There are already private health companies expressing interest in taking over the running of consortia from the GPs, before they have even started.
Amongst the jobs to be done by these companies are finding the legal people, doing the admin, billing etc – jobs already being done by PCTs.
These commissioning bodies, with their 80 per cent NHS budget, will look for a provider for a particular service for a particular patient need and, for example, my department will go up against non-public sector groups to provide the needed service.
If that group can provide it cheaper, then I fear that group will get the work.
The work I personally do has benefits which are cost-saving by tens of thousands of pounds over the rest of the patient's life, but a private company will look toward a cheap, quick-fix treatment with only short-term results – after all, shareholders will not want to wait 30 years for their dividend. This is where a lot of the ring-fenced money will end up. Not to mention your taxes.
These potential commissioning groups are big private health companies.
They have been collaborating a while already and the word 'cartel' has even been banded about recently on the radio. This, I suspect, is the reason PCT bosses feel they need to be running a SET – a business outside of the conventional public sector.
Later, the hospital trusts are to be converted to similar fates – they too will be moved outside of the traditional 'public' sector.
For us working in the SETs, the future will be uncertain, we may lose our pensions and other things we thought we had signed up to when we joined the NHS.
Every few years the SET contracts will be re-negotiated, leaving us wondering if we still have jobs.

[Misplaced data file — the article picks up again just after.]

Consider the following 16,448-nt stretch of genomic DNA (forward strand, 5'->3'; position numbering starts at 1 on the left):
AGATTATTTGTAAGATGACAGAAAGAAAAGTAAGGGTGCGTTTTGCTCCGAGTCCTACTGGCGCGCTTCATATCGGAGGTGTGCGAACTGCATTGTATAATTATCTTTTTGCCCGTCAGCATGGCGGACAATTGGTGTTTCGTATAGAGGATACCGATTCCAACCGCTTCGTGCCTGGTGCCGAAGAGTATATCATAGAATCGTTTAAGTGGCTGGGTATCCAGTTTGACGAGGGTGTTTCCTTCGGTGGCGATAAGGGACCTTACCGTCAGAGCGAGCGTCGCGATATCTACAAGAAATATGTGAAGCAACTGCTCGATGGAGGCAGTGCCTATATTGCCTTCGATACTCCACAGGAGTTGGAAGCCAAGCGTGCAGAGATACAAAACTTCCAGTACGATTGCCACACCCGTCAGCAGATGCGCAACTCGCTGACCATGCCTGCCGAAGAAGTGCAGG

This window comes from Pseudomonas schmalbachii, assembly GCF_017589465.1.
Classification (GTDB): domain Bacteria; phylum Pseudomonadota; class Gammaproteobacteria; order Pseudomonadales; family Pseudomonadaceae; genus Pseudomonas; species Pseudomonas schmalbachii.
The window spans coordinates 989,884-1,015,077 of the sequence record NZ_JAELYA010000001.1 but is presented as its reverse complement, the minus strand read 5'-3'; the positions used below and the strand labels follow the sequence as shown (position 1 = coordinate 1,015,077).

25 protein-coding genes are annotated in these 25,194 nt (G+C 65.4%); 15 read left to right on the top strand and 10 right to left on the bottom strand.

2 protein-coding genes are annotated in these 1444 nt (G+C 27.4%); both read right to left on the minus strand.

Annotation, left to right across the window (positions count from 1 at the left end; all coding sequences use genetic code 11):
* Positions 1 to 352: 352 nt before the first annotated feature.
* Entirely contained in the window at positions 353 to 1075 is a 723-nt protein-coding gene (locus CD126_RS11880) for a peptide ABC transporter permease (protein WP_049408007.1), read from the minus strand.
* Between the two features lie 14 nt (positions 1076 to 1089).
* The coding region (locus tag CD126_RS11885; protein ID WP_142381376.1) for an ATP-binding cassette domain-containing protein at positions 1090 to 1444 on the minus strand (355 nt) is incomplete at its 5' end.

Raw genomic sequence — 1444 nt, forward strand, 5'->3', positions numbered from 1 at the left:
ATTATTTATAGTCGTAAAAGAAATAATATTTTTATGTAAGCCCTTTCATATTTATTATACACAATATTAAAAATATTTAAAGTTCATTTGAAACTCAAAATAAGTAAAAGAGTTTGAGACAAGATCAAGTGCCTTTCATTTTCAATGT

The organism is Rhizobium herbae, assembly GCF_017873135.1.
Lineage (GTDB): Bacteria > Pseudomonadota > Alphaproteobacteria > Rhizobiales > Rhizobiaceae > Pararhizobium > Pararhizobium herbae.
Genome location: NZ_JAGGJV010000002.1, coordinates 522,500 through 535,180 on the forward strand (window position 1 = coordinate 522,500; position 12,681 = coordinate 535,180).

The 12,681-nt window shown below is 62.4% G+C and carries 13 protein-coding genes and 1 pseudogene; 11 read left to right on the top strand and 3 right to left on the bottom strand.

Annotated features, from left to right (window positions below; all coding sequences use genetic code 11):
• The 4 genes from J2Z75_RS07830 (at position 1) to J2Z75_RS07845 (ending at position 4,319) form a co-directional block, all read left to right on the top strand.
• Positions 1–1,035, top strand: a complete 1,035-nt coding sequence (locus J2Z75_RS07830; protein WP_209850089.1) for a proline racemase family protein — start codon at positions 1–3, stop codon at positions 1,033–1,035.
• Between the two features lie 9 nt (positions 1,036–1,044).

We do not want this for our NHS and neither do the doctors; their own organisation, the British Medical Association, is actively campaigning against this privatisation, this slaughter of the NHS (www.lookafterournhs.org.uk)
The third sector is non-governmental and is not classically 'public sector' – so who will scrutinise the performance of all the big players in this and ensure the public are safe in this new Health Service, if not the Government or public?
Who will ensure we are safe in our hospital beds or that we are getting the correct treatment? Apparently the Care Quality Commission will ensure the hospitals are up to standard.
The public think they are getting a raw deal now from the NHS, but I can tell you most of the issues people have with the NHS are with regard to sections long since put out to private contract – cleaning, agency nurses, staff on short-term contracts, call centres, NHS deliveries and many more departments.
Within the proper NHS, quantitative outcomes dominate most treatments – in some trusts nurses doing pre-operative assessments have their time to assess so reduced that they know unsuitable patients are being sent for anaesthetic and surgery. This will get worse with markets and competition being brought fully into the NHS. People will die as a result.
In a few years time I may not have a job if our service is under utilised.
Then my patients will have to be seen by the quick-fix private sector, and their long-term health will probably be affected negatively.
In a few years time our health service will no longer be 'national' as in 'public-owned' – it will be a collection of competing businesses. The Government says competition in health care will be a good thing, but there is no evidence of this.
There is no unbiased research undertaken that shows introducing competition into healthcare is a good thing.
Even in the USA studies show only a similarity of quality at best between free healthcare and insurance-provided. There are plenty of studies showing competition will produce greater inequity and lead to poorer quality of patient care.
I could say the private sector has created a crisis for which the public sector is being made to pay, that this is back-door cuts.
That is what it seems at first glance.
But it is actually an ideological change to our healthcare system. We know this as the reforms have no evidence to back them. So it clearly is not for the good of the public.
It is privatisation and is not only unnecessary, but deadly.